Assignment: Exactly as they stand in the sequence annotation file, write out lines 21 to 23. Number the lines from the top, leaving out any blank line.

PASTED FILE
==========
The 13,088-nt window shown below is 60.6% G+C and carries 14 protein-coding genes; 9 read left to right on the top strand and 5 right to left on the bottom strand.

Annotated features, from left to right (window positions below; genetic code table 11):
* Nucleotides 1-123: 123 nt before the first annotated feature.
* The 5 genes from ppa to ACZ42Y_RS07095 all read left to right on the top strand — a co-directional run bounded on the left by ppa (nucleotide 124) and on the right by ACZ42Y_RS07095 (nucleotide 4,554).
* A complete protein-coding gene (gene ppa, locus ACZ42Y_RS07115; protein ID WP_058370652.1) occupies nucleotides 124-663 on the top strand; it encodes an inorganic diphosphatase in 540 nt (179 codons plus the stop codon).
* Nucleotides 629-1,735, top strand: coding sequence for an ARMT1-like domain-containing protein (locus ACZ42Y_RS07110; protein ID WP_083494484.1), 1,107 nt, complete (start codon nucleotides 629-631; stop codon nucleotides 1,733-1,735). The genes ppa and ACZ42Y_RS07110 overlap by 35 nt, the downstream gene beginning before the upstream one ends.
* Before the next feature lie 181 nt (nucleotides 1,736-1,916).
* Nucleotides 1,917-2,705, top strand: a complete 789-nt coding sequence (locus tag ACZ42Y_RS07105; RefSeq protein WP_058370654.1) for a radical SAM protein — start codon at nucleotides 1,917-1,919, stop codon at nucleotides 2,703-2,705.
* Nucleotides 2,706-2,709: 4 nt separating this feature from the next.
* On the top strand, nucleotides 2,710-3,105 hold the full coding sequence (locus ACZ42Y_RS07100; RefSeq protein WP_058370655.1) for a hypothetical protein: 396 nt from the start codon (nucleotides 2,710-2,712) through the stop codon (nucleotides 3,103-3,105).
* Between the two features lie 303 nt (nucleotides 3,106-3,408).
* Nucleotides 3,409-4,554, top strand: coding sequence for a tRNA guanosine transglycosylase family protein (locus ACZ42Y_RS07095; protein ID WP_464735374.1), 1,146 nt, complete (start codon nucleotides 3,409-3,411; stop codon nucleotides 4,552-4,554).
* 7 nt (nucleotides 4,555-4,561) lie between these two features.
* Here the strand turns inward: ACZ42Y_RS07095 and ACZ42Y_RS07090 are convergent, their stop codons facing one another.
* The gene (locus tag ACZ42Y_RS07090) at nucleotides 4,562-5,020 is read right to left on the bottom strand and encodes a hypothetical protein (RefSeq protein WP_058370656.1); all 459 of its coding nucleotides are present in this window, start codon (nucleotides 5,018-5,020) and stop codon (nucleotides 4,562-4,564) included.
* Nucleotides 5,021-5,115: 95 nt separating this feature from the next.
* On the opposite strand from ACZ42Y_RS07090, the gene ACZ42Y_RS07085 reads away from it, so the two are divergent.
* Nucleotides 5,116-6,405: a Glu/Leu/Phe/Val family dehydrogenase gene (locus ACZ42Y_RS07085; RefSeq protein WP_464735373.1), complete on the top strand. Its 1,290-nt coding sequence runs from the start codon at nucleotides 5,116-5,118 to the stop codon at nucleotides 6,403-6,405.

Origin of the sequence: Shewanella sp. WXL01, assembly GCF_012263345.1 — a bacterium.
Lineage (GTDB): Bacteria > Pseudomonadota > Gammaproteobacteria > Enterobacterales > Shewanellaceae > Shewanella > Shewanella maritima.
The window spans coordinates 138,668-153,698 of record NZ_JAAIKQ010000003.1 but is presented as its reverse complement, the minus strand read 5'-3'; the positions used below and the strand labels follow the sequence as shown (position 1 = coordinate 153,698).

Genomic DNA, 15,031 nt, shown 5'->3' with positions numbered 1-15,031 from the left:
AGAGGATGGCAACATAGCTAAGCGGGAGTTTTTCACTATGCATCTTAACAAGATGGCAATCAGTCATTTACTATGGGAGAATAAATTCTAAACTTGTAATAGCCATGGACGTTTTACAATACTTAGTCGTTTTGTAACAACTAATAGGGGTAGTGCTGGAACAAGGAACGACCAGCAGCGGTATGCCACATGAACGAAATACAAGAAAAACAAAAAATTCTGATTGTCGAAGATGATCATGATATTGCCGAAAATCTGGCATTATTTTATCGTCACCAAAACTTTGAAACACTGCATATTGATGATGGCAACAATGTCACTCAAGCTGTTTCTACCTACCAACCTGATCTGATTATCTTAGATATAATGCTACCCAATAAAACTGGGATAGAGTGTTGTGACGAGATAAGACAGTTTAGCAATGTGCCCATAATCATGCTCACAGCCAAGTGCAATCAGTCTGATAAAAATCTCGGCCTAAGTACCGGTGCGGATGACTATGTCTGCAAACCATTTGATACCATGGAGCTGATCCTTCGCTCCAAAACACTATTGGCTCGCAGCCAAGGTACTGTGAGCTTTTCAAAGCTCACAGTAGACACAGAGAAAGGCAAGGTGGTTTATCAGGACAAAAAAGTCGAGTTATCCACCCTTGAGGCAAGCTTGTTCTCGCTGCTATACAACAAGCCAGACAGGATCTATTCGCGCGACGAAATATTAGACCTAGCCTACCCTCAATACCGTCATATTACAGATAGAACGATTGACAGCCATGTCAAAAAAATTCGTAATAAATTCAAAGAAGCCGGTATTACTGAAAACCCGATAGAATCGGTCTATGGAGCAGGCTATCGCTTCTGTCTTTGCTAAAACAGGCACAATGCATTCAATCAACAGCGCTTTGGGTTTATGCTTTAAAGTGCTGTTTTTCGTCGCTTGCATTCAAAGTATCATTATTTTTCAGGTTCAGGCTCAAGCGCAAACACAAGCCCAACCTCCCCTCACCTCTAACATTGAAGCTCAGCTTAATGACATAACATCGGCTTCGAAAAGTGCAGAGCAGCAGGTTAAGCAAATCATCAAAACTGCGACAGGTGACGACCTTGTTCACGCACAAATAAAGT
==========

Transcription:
The window spans coordinates 138,668-153,698 of record NZ_JAAIKQ010000003.1 but is presented as its reverse complement, the minus strand read 5'-3'; the positions used below and the strand labels follow the sequence as shown (position 1 = coordinate 153,698).

Genomic DNA, 15,031 nt, shown 5'->3' with positions numbered 1-15,031 from the left:
AGAGGATGGCAACATAGCTAAGCGGGAGTTTTTCACTATGCATCTTAACAAGATGGCAATCAGTCATTTACTATGGGAGAATAAATTCTAAACTTGTAATAGCCATGGACGTTTTACAATACTTAGTCGTTTTGTAACAACTAATAGGGGTAGTGCTGGAACAAGGAACGACCAGCAGCGGTATGCCACATGAACGAAATACAAGAAAAACAAAAAATTCTGATTGTCGAAGATGATCATGATATTGCCGAAAATCTGGCATTATTTTATCGTCACCAAAACTTTGAAACACTGCATATTGATGATGGCAACAATGTCACTCAAGCTGTTTCTACCTACCAACCTGATCTGATTATCTTAGATATAATGCTACCCAATAAAACTGGGATAGAGTGTTGTGACGAGATAAGACAGTTTAGCAATGTGCCCATAATCATGCTCACAGCCAAGTGCAATCAGTCTGATAAAAATCTCGGCCTAAGTACCGGTGCGGATGACTATGTCTGCAAACCATTTGATACCATGGAGCTGATCCTTCGCTCCAAAACACTATTGGCTCGCAGCCAAGGTACTGTGAGCTTTTCAAAGCTCACAGTAGACACAGAGAAAGGCAAGGTGGTTTATCAGGACAAAAAAGTCGAGTTATCCACCCTTGAGGCAAGCTTGTTCTCGCTGCTATACAACAAGCCAGACAGGATCTATTCGCGCGACGAAATATTAGACCTAGCCTACCCTCAATACCGTCATATTACAGATAGAACGATTGACAGCCATGTCAAAAAAATTCGTAATAAATTCAAAGAAGCCGGTATTACTGAAAACCCGATAGAATCGGTCTATGGAGCAGGCTATCGCTTCTGTCTTTGCTAAAACAGGCACAATGCATTCAATCAACAGCGCTTTGGGTTTATGCTTTAAAGTGCTGTTTTTCGTCGCTTGCATTCAAAGTATCATTATTTTTCAGGTTCAGGCTCAAGCGCAAACACAAGCCCAACCTCCCCTCACCTCTAACATTGAAGCTCAGCTTAATGACATAACATCGGCTTCGAAAAGTGCAGAGCAGCAGGTTAAGCAAATCATCAAAACTGCGACAGGTGACGACCTTGTTCACGCACAAATAAAGT